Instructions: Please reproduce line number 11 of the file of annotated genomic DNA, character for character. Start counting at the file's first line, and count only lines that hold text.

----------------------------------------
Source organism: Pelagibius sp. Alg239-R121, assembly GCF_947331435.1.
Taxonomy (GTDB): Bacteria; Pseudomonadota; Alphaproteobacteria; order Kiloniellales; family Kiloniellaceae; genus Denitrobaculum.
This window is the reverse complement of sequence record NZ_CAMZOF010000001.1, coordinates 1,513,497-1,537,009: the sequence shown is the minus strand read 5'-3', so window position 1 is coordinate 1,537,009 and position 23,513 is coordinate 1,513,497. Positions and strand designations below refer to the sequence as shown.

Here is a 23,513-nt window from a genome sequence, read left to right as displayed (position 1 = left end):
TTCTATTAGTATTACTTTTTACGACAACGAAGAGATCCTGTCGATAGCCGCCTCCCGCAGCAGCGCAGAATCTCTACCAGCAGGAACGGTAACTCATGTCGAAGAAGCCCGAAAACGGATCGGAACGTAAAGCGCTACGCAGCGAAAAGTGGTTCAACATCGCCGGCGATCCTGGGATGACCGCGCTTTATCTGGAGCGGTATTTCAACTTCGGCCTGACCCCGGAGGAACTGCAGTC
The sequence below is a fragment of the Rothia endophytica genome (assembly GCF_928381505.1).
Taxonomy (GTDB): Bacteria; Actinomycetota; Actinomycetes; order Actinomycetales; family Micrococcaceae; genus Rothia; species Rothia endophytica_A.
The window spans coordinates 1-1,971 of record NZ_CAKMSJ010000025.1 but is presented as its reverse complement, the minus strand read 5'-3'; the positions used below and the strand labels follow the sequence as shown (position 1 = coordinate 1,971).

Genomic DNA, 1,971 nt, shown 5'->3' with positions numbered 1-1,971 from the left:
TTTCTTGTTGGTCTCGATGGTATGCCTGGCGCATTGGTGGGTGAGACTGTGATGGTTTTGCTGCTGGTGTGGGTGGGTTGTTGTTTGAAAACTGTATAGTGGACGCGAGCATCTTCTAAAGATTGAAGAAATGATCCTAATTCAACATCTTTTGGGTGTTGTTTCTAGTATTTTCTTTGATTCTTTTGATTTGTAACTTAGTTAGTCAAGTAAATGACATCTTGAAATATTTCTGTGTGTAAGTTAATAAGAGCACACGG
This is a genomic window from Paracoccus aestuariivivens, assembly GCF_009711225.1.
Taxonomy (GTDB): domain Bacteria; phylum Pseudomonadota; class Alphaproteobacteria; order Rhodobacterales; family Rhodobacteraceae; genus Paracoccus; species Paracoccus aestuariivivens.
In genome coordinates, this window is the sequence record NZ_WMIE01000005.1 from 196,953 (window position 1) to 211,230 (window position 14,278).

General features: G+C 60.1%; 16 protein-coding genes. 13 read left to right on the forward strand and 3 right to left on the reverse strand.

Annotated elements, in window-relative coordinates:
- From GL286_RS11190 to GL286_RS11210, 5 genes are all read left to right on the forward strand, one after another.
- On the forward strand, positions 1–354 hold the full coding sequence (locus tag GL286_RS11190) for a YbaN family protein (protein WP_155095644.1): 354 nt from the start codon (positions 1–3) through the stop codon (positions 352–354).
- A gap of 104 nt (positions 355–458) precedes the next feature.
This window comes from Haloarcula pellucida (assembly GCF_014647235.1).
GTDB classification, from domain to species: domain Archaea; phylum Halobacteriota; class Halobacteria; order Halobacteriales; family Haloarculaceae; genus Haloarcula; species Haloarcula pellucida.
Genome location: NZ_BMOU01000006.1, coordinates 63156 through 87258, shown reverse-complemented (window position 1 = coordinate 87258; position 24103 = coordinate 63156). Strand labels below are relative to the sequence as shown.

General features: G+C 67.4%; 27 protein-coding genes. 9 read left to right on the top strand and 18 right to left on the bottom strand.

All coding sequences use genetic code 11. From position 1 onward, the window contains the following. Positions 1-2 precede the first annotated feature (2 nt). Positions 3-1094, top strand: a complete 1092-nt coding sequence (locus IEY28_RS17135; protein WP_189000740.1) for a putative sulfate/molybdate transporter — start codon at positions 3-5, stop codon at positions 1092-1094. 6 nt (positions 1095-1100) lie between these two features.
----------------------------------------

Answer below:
This is a genomic window from Paracoccus aestuariivivens, assembly GCF_009711225.1.